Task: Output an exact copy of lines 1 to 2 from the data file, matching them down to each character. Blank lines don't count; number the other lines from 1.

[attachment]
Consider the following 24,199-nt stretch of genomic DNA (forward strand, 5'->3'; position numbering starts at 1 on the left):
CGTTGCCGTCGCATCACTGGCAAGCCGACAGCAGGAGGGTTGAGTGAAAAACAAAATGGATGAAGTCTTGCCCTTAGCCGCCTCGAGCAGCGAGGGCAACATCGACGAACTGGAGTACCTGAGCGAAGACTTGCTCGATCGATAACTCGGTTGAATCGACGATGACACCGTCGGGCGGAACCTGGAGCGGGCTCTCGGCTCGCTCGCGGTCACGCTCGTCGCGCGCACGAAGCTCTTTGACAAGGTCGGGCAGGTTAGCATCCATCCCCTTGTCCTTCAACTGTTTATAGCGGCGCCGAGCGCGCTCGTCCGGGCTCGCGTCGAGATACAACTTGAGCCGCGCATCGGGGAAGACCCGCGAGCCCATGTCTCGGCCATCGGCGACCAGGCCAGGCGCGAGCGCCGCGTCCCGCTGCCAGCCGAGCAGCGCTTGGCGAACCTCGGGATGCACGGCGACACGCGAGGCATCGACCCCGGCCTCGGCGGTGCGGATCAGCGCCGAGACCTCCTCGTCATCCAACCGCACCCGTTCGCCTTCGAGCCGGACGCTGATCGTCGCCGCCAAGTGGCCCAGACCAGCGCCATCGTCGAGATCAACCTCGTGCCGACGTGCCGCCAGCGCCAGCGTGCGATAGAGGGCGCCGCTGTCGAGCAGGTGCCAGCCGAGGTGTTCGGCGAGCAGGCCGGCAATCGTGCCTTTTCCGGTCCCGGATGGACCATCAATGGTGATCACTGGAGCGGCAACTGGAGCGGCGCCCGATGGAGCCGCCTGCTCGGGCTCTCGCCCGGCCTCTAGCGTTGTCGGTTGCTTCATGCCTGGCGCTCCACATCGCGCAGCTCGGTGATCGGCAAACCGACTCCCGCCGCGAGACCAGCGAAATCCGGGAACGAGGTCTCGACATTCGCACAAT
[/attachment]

Consider the following 24,199-nt stretch of genomic DNA (forward strand, 5'->3'; position numbering starts at 1 on the left):
CGTTGCCGTCGCATCACTGGCAAGCCGACAGCAGGAGGGTTGAGTGAAAAACAAAATGGATGAAGTCTTGCCCTTAGCCGCCTCGAGCAGCGAGGGCAACATCGACGAACTGGAGTACCTGAGCGAAGACTTGCTCGATCGATAACTCGGTTGAATCGACGATGACACCGTCGGGCGGAACCTGGAGCGGGCTCTCGGCTCGCTCGCGGTCACGCTCGTCGCGCGCACGAAGCTCTTTGACAAGGTCGGGCAGGTTAGCATCCATCCCCTTGTCCTTCAACTGTTTATAGCGGCGCCGAGCGCGCTCGTCCGGGCTCGCGTCGAGATACAACTTGAGCCGCGCATCGGGGAAGACCCGCGAGCCCATGTCTCGGCCATCGGCGACCAGGCCAGGCGCGAGCGCCGCGTCCCGCTGCCAGCCGAGCAGCGCTTGGCGAACCTCGGGATGCACGGCGACACGCGAGGCATCGACCCCGGCCTCGGCGGTGCGGATCAGCGCCGAGACCTCCTCGTCATCCAACCGCACCCGTTCGCCTTCGAGCCGGACGCTGATCGTCGCCGCCAAGTGGCCCAGACCAGCGCCATCGTCGAGATCAACCTCGTGCCGACGTGCCGCCAGCGCCAGCGTGCGATAGAGGGCGCCGCTGTCGAGCAGGTGCCAGCCGAGGTGTTCGGCGAGCAGGCCGGCAATCGTGCCTTTTCCGGTCCCGGATGGACCATCAATGGTGATCACTGGAGCGGCAACTGGAGCGGCGCCCGATGGAGCCGCCTGCTCGGGCTCTCGCCCGGCCTCTAGCGTTGTCGGTTGCTTCATGCCTGGCGCTCCACATCGCGCAGCTCGGTGATCGGCAAACCGACTCCCGCCGCGAGACCAGCGAAATCCGGGAACGAGGTCTCGACATTCGCACAAT